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8.550932 - REGER: Six Piano Pieces / Silhouetten / Blatter und Bluten
Max Reger (1873-1916)
Max Reger owed his early musical leanings to the example and enthusiasm of his father, a schoolmaster and amateur musician, and his early training to the town organist of Weiden, Adalbert Lindner. Reger was born in 1873 at Brand in the Upper Palatinate, Bavaria. The following year the family moved to Weiden and it was here that he spent his childhood and adolescence, entering a course of teacher training. Lindner had sent examples of Reger's early work as a composer to Riemann, who accepted him as a pupil, initially in Sondershausen and then, as his own assistant, in Wiesbaden. Military service, which affected Reger's health and spirits, was followed by a period at home with his parents in Weiden and a continuing series of compositions, in particular for the organ, including a monumental series of chorale fantasias and other compositions, often, it seems, designed to challenge the technique of his friend Karl Straube, a noted performer of his organ music.
In 1901 Reger moved to Munich, where he spent the next six years. His position in musical life was not without difficulty, since he was seen as a champion of absolute music and as hostile at this time to programme music. He was, however, successful as a pianist and was gradually able to find an audience for his music. The period in Munich saw the composition of his Sinfonietta, of chamber music and of his important Variations and Fugue on a Theme of J. S. Bach for piano, and the Variations and Fugue on a Theme of Beethoven, the latter later orchestrated. In 1907 he took up an appointment as Royal Saxon Professor of Composition at the Conservatory of Leipzig. His music now found a still wider international audience, supported by his own distinction as a performer, with concert appearances in London, St. Petersburg, the Netherlands and Austria and throughout Germany.
The year 1911 brought an invitation from the Duke of Saxe-Meiningen to accept the position of conductor of the court orchestra, an ensemble established by Hans von Bülow and once conducted by Richard Strauss at the outset of his career. Reger held this position until the beginning of the war, when the orchestra was disbanded, an event that coincided with his own intention to resign. He spent his final years based in Jena, but continuing his activities as a composer and as a concert performer. He died in Leipzig in May 1916 on his way back from a concert tour of the Netherlands.
Reger was a prolific composer, continuing the tradition of Bach, Mozart, and the great German composers of the nineteenth century, with a technical mastery and a command of harmonic and contrapuntal resources that allowed him to expand the bounds of tonality in chromatic exploration. His organ compositions, in particular, represent a very significant addition to the repertoire of the instrument. There is an equally extensive body of chamber music, with songs, choral works and orchestral compositions.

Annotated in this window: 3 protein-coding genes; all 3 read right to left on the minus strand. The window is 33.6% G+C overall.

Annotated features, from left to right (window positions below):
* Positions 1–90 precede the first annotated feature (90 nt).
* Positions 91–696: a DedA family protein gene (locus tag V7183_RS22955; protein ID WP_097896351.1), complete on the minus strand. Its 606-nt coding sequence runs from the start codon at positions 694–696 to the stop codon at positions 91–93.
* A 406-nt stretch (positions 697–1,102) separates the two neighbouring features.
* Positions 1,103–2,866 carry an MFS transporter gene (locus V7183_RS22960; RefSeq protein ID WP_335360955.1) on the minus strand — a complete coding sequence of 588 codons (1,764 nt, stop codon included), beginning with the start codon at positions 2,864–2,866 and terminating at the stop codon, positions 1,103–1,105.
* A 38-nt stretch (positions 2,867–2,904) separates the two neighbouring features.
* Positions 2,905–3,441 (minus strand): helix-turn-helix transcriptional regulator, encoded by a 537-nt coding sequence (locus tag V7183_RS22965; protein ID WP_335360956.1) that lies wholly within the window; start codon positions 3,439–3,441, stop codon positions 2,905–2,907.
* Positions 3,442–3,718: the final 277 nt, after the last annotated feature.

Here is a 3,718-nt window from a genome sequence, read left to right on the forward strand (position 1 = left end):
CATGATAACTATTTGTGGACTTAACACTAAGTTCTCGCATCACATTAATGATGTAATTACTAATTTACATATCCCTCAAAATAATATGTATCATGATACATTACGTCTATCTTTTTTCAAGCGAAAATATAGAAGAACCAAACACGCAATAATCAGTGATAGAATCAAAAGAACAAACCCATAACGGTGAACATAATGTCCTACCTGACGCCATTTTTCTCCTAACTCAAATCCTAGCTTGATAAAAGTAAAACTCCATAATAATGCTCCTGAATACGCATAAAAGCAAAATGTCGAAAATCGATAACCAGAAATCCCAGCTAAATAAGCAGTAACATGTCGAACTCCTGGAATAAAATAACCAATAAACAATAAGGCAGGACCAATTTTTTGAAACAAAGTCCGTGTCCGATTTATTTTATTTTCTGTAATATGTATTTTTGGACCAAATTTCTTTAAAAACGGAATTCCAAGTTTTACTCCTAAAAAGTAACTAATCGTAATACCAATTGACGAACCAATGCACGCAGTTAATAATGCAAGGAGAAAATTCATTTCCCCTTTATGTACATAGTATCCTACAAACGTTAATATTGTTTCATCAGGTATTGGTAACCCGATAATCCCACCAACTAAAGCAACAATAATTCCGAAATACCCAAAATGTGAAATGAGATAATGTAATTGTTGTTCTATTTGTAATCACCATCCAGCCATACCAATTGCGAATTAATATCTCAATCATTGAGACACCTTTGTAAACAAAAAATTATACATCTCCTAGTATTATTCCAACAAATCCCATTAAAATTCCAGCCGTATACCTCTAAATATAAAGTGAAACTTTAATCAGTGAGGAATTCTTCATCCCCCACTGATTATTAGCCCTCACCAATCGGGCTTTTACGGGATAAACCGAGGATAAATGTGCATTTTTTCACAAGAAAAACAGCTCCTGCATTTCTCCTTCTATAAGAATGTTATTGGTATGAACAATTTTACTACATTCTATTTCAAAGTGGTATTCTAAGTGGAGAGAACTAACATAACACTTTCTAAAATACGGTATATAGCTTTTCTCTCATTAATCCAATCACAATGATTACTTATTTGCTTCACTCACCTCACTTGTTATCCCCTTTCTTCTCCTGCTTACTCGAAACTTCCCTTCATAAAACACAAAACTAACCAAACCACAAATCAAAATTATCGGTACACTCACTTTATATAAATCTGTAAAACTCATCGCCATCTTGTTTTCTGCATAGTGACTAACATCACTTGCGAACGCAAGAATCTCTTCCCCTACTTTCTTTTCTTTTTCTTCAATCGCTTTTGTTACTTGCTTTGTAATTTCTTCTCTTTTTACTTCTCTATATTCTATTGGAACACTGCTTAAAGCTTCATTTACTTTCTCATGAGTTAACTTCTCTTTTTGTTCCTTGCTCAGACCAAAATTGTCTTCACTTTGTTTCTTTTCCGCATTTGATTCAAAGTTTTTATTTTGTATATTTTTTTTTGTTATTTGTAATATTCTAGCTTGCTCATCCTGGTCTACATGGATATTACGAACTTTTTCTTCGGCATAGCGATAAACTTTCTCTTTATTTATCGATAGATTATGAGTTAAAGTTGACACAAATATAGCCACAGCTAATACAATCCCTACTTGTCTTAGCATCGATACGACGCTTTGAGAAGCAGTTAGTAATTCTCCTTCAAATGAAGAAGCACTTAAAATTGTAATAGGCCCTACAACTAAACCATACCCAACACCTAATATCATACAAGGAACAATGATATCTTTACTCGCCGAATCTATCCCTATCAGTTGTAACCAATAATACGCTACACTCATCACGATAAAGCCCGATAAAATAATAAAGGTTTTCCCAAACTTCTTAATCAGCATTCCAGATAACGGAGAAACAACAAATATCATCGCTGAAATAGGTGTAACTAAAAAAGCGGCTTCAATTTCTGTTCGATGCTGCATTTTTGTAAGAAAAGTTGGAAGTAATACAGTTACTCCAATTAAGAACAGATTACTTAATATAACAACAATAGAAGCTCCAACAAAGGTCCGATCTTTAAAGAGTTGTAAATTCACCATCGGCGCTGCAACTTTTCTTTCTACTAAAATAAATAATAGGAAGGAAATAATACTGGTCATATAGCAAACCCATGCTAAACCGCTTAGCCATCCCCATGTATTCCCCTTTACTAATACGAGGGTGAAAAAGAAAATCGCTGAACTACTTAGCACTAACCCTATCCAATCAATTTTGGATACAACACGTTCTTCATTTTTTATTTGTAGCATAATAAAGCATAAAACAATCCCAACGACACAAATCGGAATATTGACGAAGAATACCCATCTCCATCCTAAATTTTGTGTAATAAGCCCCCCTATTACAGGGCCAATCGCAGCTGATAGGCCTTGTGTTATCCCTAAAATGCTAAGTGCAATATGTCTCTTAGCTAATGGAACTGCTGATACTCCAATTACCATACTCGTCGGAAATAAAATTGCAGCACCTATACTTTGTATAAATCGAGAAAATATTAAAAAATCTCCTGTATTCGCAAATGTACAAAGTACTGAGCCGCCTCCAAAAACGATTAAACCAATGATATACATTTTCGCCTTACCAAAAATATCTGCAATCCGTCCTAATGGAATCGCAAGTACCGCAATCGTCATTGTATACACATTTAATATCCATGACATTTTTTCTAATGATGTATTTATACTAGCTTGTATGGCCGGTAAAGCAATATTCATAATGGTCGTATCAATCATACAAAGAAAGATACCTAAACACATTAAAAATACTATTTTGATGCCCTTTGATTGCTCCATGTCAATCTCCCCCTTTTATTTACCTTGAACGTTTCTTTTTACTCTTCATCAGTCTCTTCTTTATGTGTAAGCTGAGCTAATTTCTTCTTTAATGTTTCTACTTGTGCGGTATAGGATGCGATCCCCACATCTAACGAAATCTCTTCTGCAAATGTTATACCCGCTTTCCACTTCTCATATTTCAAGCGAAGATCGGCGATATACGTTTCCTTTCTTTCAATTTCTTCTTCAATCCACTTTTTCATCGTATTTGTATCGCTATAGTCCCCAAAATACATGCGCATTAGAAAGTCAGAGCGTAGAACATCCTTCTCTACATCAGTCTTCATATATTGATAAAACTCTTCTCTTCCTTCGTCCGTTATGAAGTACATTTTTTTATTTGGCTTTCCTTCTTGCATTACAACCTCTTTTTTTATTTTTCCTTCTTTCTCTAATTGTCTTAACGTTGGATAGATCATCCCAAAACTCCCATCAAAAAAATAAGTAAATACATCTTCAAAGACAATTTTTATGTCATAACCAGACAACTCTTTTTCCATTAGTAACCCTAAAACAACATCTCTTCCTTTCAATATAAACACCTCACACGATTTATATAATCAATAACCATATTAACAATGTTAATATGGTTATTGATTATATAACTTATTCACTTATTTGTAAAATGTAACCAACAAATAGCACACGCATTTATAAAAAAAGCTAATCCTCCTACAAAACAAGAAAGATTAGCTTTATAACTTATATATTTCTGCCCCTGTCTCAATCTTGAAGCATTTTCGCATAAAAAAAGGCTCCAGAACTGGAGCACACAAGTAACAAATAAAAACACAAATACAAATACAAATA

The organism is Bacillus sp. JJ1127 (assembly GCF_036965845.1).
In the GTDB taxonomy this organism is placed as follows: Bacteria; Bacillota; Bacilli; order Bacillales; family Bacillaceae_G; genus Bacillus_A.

Reger completed the piano pieces that form his Opus 24 in 1898. These provide music of considerable charm, opening with a waltz-impromptu, followed by a waltz-like Menuet and a more extended Rêverie fantastique. If these have overtones of Chopin, through the perspective of Erahms, the fourth piece, Un Moment Musical, echoes Schubert not only in its title. Chant de la Nuit provides a dynamic climax, in a generally peaceful night-scene. The Six Morceaux end with an extended Rhapsodie that has about it something of Brahms, a composer who had died a year earlier.
Silhouetten, Opus 53, date from the year 1900 and at times make considerable technical demands on the player. The first of the short pieces here provides a contrast with the relatively sombre Rhapsodie, bursting out with all the agility of Mendelssohn and framing a more reflective central section. There follows a gently meditative piece, solemn in its descending contrapuntal figuration, with a more turbulent central section to it. An expressive third piece, its lower voice melody charmingly accompanied in the opening section, a mood to be broken briefly before the return of the music of the first section. A livelier fourth piece, with music of great charm, leads to a rapid fifth, typically chromatic in its modulations. This gives way to a melancholy sixth piece and a whimsical and varied conclusion to the set.
The leaves and blossoms of Blätter und Blüten were written mainly between 1900 and 1902. These twelve pieces, designed for students, are simpler in character than the Silhouetten, with their contrapuntal and chromatic complexities. Nevertheless the set is not without its technical difficulties. The delightful Albumblatt (Album-Leaf) is followed by a lively Humoreske and a more extended Frühlingslied (Spring-Song). An Elegie makes some technical demands on the performer and is succeeded by a fagdstück (Hunting-Piece), replete with the horn-calls of convention. The sixth piece is a simple and tender Melodie, leading to two short and contrasting pieces with the title Moment Musical, separated from the more elaborate two Romanzen by a contrapuntal Gigue. The final Scherzino again calls for some element of virtuosity in the performance, providing a brilliant conclusion to the set of pieces.
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